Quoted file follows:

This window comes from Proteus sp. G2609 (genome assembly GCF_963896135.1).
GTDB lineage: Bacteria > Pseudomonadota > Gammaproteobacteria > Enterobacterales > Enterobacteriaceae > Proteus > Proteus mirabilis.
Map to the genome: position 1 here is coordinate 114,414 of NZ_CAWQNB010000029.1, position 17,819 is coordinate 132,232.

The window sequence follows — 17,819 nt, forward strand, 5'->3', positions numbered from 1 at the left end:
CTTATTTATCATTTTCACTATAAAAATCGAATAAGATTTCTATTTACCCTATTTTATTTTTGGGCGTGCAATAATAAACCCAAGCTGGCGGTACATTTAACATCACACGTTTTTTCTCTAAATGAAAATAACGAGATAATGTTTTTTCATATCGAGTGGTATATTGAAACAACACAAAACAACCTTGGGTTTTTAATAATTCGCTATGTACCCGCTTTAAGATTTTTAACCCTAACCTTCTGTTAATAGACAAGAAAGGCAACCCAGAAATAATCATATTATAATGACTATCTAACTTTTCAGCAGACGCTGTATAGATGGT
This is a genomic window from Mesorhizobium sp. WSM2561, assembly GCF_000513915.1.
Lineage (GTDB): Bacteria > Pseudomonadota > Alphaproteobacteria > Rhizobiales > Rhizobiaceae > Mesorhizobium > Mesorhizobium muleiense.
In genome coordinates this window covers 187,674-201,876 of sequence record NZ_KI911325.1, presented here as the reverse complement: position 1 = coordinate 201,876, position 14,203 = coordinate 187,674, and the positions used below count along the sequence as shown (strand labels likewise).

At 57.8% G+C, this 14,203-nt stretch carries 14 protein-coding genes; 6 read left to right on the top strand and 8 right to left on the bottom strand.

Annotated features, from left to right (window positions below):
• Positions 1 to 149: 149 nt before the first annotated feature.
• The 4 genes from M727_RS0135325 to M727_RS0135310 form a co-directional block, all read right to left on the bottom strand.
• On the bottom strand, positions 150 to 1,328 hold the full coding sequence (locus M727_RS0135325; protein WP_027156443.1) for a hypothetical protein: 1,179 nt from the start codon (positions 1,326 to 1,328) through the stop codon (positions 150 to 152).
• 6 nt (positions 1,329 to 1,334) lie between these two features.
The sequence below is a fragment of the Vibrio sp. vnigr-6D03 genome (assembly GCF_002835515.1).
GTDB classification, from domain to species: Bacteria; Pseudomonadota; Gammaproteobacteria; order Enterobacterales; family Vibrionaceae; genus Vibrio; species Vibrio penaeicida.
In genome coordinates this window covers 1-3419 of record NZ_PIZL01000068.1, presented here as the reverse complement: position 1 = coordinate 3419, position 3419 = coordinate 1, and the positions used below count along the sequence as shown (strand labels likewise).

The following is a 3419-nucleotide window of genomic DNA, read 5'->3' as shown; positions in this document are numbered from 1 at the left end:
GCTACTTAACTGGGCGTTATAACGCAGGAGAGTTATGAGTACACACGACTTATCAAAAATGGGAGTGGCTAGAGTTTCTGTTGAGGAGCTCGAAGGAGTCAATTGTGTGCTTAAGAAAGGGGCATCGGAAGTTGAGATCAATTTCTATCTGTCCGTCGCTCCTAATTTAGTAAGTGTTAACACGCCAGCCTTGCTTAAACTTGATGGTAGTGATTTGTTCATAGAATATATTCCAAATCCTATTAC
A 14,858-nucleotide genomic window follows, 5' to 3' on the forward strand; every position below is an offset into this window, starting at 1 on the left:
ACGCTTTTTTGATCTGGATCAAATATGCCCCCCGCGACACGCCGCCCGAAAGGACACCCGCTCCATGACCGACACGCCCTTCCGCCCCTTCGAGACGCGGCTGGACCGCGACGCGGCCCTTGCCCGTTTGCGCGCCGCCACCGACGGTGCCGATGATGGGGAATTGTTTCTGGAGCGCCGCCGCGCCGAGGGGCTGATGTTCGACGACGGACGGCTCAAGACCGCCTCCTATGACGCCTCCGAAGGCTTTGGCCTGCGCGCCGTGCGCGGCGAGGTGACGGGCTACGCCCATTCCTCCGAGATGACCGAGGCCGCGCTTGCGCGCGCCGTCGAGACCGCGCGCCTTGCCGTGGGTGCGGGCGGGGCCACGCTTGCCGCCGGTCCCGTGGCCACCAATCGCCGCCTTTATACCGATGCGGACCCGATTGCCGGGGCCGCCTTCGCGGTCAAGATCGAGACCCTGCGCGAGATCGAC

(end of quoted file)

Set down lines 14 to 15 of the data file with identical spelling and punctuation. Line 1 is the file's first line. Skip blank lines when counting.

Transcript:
• 6 nt (positions 1,329 to 1,334) lie between these two features.
The sequence below is a fragment of the Vibrio sp. vnigr-6D03 genome (assembly GCF_002835515.1).